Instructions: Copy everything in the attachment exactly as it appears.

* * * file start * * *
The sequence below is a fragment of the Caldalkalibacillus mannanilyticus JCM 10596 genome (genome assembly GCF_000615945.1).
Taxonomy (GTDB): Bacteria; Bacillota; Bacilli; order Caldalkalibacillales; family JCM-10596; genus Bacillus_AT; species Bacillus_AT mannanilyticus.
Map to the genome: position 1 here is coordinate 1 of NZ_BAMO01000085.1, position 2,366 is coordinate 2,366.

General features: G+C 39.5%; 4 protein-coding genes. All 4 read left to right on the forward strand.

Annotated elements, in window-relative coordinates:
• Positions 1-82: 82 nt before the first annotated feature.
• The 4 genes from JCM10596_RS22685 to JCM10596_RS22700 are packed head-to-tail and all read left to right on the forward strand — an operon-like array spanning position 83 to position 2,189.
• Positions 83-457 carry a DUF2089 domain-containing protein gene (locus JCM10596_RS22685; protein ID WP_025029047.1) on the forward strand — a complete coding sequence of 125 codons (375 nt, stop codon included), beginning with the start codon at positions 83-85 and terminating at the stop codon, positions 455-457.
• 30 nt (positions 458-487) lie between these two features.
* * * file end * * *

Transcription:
The sequence below is a fragment of the Caldalkalibacillus mannanilyticus JCM 10596 genome (genome assembly GCF_000615945.1).
Taxonomy (GTDB): Bacteria; Bacillota; Bacilli; order Caldalkalibacillales; family JCM-10596; genus Bacillus_AT; species Bacillus_AT mannanilyticus.
Map to the genome: position 1 here is coordinate 1 of NZ_BAMO01000085.1, position 2,366 is coordinate 2,366.

General features: G+C 39.5%; 4 protein-coding genes. All 4 read left to right on the forward strand.

Annotated elements, in window-relative coordinates:
• Positions 1-82: 82 nt before the first annotated feature.
• The 4 genes from JCM10596_RS22685 to JCM10596_RS22700 are packed head-to-tail and all read left to right on the forward strand — an operon-like array spanning position 83 to position 2,189.
• Positions 83-457 carry a DUF2089 domain-containing protein gene (locus JCM10596_RS22685; protein ID WP_025029047.1) on the forward strand — a complete coding sequence of 125 codons (375 nt, stop codon included), beginning with the start codon at positions 83-85 and terminating at the stop codon, positions 455-457.
• 30 nt (positions 458-487) lie between these two features.